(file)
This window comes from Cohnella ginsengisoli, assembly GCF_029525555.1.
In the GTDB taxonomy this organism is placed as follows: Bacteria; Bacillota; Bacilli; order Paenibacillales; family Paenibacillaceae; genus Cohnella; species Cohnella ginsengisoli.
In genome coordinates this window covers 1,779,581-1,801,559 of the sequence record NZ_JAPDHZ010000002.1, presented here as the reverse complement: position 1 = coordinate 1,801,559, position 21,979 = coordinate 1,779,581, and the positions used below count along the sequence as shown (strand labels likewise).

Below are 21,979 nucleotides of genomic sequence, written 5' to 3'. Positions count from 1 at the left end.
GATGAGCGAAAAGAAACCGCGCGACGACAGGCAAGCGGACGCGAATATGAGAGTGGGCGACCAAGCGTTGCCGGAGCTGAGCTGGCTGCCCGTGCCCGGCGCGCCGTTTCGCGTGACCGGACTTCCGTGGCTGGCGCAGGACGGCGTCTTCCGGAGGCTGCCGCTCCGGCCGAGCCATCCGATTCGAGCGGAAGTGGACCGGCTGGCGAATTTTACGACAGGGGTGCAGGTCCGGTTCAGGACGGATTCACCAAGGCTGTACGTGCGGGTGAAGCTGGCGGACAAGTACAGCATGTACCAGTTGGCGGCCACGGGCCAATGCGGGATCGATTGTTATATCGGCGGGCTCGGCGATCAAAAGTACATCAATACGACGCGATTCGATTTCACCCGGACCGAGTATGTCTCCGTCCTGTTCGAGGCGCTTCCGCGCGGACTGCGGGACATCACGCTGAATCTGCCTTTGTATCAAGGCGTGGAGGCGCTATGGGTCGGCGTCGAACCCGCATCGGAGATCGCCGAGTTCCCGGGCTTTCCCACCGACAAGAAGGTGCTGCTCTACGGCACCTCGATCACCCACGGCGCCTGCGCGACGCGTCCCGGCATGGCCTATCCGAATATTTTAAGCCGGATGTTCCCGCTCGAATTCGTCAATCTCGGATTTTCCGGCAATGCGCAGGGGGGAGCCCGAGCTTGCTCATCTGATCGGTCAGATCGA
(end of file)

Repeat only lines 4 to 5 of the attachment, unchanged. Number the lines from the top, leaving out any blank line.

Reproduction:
Below are 21,979 nucleotides of genomic sequence, written 5' to 3'. Positions count from 1 at the left end.
GATGAGCGAAAAGAAACCGCGCGACGACAGGCAAGCGGACGCGAATATGAGAGTGGGCGACCAAGCGTTGCCGGAGCTGAGCTGGCTGCCCGTGCCCGGCGCGCCGTTTCGCGTGACCGGACTTCCGTGGCTGGCGCAGGACGGCGTCTTCCGGAGGCTGCCGCTCCGGCCGAGCCATCCGATTCGAGCGGAAGTGGACCGGCTGGCGAATTTTACGACAGGGGTGCAGGTCCGGTTCAGGACGGATTCACCAAGGCTGTACGTGCGGGTGAAGCTGGCGGACAAGTACAGCATGTACCAGTTGGCGGCCACGGGCCAATGCGGGATCGATTGTTATATCGGCGGGCTCGGCGATCAAAAGTACATCAATACGACGCGATTCGATTTCACCCGGACCGAGTATGTCTCCGTCCTGTTCGAGGCGCTTCCGCGCGGACTGCGGGACATCACGCTGAATCTGCCTTTGTATCAAGGCGTGGAGGCGCTATGGGTCGGCGTCGAACCCGCATCGGAGATCGCCGAGTTCCCGGGCTTTCCCACCGACAAGAAGGTGCTGCTCTACGGCACCTCGATCACCCACGGCGCCTGCGCGACGCGTCCCGGCATGGCCTATCCGAATATTTTAAGCCGGATGTTCCCGCTCGAATTCGTCAATCTCGGATTTTCCGGCAATGCGCAGGGGGGAGCCCGAGCTTGCTCATCTGATCGGTCAGATCGA